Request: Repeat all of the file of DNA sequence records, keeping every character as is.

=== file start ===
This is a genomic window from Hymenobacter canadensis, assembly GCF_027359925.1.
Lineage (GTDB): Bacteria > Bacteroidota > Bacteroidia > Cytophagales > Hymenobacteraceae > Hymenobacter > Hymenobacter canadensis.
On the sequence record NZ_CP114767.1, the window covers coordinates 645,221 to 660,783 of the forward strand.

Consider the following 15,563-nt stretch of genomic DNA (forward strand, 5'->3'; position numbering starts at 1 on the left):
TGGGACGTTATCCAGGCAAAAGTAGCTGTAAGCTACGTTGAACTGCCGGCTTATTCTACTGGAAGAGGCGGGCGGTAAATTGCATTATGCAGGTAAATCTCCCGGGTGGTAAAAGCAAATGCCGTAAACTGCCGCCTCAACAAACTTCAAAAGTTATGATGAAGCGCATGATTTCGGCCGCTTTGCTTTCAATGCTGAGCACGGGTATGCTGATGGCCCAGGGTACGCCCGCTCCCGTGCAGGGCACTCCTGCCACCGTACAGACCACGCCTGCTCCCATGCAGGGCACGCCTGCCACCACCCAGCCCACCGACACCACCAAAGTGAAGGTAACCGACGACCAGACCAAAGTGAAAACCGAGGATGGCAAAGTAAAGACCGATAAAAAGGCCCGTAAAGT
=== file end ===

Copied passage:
This is a genomic window from Hymenobacter canadensis, assembly GCF_027359925.1.
Lineage (GTDB): Bacteria > Bacteroidota > Bacteroidia > Cytophagales > Hymenobacteraceae > Hymenobacter > Hymenobacter canadensis.
On the sequence record NZ_CP114767.1, the window covers coordinates 645,221 to 660,783 of the forward strand.

Consider the following 15,563-nt stretch of genomic DNA (forward strand, 5'->3'; position numbering starts at 1 on the left):
TGGGACGTTATCCAGGCAAAAGTAGCTGTAAGCTACGTTGAACTGCCGGCTTATTCTACTGGAAGAGGCGGGCGGTAAATTGCATTATGCAGGTAAATCTCCCGGGTGGTAAAAGCAAATGCCGTAAACTGCCGCCTCAACAAACTTCAAAAGTTATGATGAAGCGCATGATTTCGGCCGCTTTGCTTTCAATGCTGAGCACGGGTATGCTGATGGCCCAGGGTACGCCCGCTCCCGTGCAGGGCACTCCTGCCACCGTACAGACCACGCCTGCTCCCATGCAGGGCACGCCTGCCACCACCCAGCCCACCGACACCACCAAAGTGAAGGTAACCGACGACCAGACCAAAGTGAAAACCGAGGATGGCAAAGTAAAGACCGATAAAAAGGCCCGTAAAGT